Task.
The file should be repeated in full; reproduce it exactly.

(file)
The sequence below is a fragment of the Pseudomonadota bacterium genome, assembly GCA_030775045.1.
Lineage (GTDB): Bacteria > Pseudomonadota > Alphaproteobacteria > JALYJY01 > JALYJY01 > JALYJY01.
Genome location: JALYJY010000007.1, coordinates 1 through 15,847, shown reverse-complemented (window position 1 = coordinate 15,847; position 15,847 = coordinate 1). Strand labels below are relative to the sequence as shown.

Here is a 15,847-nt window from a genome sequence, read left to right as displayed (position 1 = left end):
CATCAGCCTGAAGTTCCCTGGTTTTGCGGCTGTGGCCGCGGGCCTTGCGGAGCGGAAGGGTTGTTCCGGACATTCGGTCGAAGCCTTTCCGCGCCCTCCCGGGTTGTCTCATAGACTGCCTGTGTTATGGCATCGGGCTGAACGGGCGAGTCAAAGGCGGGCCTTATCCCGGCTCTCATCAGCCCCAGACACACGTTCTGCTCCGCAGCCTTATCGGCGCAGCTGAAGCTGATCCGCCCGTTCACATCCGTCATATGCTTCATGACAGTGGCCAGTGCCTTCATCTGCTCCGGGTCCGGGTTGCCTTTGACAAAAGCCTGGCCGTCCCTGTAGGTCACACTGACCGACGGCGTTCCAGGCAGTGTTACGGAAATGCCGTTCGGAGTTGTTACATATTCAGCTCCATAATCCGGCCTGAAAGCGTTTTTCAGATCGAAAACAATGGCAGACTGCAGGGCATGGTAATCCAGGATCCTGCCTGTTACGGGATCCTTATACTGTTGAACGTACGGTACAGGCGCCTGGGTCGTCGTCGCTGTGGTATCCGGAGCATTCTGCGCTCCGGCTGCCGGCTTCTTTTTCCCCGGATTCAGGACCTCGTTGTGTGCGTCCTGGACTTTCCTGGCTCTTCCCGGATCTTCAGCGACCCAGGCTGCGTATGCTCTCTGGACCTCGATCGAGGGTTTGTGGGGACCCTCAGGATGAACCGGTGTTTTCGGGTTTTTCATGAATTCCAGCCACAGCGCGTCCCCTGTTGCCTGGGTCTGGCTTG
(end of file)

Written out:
The sequence below is a fragment of the Pseudomonadota bacterium genome, assembly GCA_030775045.1.
Lineage (GTDB): Bacteria > Pseudomonadota > Alphaproteobacteria > JALYJY01 > JALYJY01 > JALYJY01.
Genome location: JALYJY010000007.1, coordinates 1 through 15,847, shown reverse-complemented (window position 1 = coordinate 15,847; position 15,847 = coordinate 1). Strand labels below are relative to the sequence as shown.

Here is a 15,847-nt window from a genome sequence, read left to right as displayed (position 1 = left end):
CATCAGCCTGAAGTTCCCTGGTTTTGCGGCTGTGGCCGCGGGCCTTGCGGAGCGGAAGGGTTGTTCCGGACATTCGGTCGAAGCCTTTCCGCGCCCTCCCGGGTTGTCTCATAGACTGCCTGTGTTATGGCATCGGGCTGAACGGGCGAGTCAAAGGCGGGCCTTATCCCGGCTCTCATCAGCCCCAGACACACGTTCTGCTCCGCAGCCTTATCGGCGCAGCTGAAGCTGATCCGCCCGTTCACATCCGTCATATGCTTCATGACAGTGGCCAGTGCCTTCATCTGCTCCGGGTCCGGGTTGCCTTTGACAAAAGCCTGGCCGTCCCTGTAGGTCACACTGACCGACGGCGTTCCAGGCAGTGTTACGGAAATGCCGTTCGGAGTTGTTACATATTCAGCTCCATAATCCGGCCTGAAAGCGTTTTTCAGATCGAAAACAATGGCAGACTGCAGGGCATGGTAATCCAGGATCCTGCCTGTTACGGGATCCTTATACTGTTGAACGTACGGTACAGGCGCCTGGGTCGTCGTCGCTGTGGTATCCGGAGCATTCTGCGCTCCGGCTGCCGGCTTCTTTTTCCCCGGATTCAGGACCTCGTTGTGTGCGTCCTGGACTTTCCTGGCTCTTCCCGGATCTTCAGCGACCCAGGCTGCGTATGCTCTCTGGACCTCGATCGAGGGTTTGTGGGGACCCTCAGGATGAACCGGTGTTTTCGGGTTTTTCATGAATTCCAGCCACAGCGCGTCCCCTGTTGCCTGGGTCTGGCTTG